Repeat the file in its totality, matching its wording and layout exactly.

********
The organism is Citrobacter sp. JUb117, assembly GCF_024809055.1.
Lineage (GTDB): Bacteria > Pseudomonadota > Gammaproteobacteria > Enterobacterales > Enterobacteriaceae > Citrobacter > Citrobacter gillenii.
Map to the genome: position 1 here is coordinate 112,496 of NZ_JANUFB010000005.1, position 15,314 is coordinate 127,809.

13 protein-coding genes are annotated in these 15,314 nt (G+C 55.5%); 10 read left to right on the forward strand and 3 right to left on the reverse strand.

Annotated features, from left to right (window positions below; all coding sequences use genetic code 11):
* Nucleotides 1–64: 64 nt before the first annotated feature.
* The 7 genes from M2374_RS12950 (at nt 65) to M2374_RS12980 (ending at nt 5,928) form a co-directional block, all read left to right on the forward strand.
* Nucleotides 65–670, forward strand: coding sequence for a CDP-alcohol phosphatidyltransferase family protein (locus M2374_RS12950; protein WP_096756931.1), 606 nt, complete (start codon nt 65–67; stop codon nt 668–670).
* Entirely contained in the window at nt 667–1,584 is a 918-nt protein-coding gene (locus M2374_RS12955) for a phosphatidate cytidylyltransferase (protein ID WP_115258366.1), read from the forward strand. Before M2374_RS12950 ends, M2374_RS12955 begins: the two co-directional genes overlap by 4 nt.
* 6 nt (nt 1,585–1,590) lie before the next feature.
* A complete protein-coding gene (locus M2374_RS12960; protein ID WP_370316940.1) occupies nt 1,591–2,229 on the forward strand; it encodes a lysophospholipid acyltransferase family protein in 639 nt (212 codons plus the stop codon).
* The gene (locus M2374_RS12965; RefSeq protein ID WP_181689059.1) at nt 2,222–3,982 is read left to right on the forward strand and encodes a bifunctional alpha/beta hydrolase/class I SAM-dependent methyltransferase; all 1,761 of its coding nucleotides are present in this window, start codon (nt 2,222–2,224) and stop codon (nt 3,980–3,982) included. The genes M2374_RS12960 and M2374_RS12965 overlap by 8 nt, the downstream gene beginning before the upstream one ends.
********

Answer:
The organism is Citrobacter sp. JUb117, assembly GCF_024809055.1.
Lineage (GTDB): Bacteria > Pseudomonadota > Gammaproteobacteria > Enterobacterales > Enterobacteriaceae > Citrobacter > Citrobacter gillenii.
Map to the genome: position 1 here is coordinate 112,496 of NZ_JANUFB010000005.1, position 15,314 is coordinate 127,809.

13 protein-coding genes are annotated in these 15,314 nt (G+C 55.5%); 10 read left to right on the forward strand and 3 right to left on the reverse strand.

Annotated features, from left to right (window positions below; all coding sequences use genetic code 11):
* Nucleotides 1–64: 64 nt before the first annotated feature.
* The 7 genes from M2374_RS12950 (at nt 65) to M2374_RS12980 (ending at nt 5,928) form a co-directional block, all read left to right on the forward strand.
* Nucleotides 65–670, forward strand: coding sequence for a CDP-alcohol phosphatidyltransferase family protein (locus M2374_RS12950; protein WP_096756931.1), 606 nt, complete (start codon nt 65–67; stop codon nt 668–670).
* Entirely contained in the window at nt 667–1,584 is a 918-nt protein-coding gene (locus M2374_RS12955) for a phosphatidate cytidylyltransferase (protein ID WP_115258366.1), read from the forward strand. Before M2374_RS12950 ends, M2374_RS12955 begins: the two co-directional genes overlap by 4 nt.
* 6 nt (nt 1,585–1,590) lie before the next feature.
* A complete protein-coding gene (locus M2374_RS12960; protein ID WP_370316940.1) occupies nt 1,591–2,229 on the forward strand; it encodes a lysophospholipid acyltransferase family protein in 639 nt (212 codons plus the stop codon).
* The gene (locus M2374_RS12965; RefSeq protein ID WP_181689059.1) at nt 2,222–3,982 is read left to right on the forward strand and encodes a bifunctional alpha/beta hydrolase/class I SAM-dependent methyltransferase; all 1,761 of its coding nucleotides are present in this window, start codon (nt 2,222–2,224) and stop codon (nt 3,980–3,982) included. The genes M2374_RS12960 and M2374_RS12965 overlap by 8 nt, the downstream gene beginning before the upstream one ends.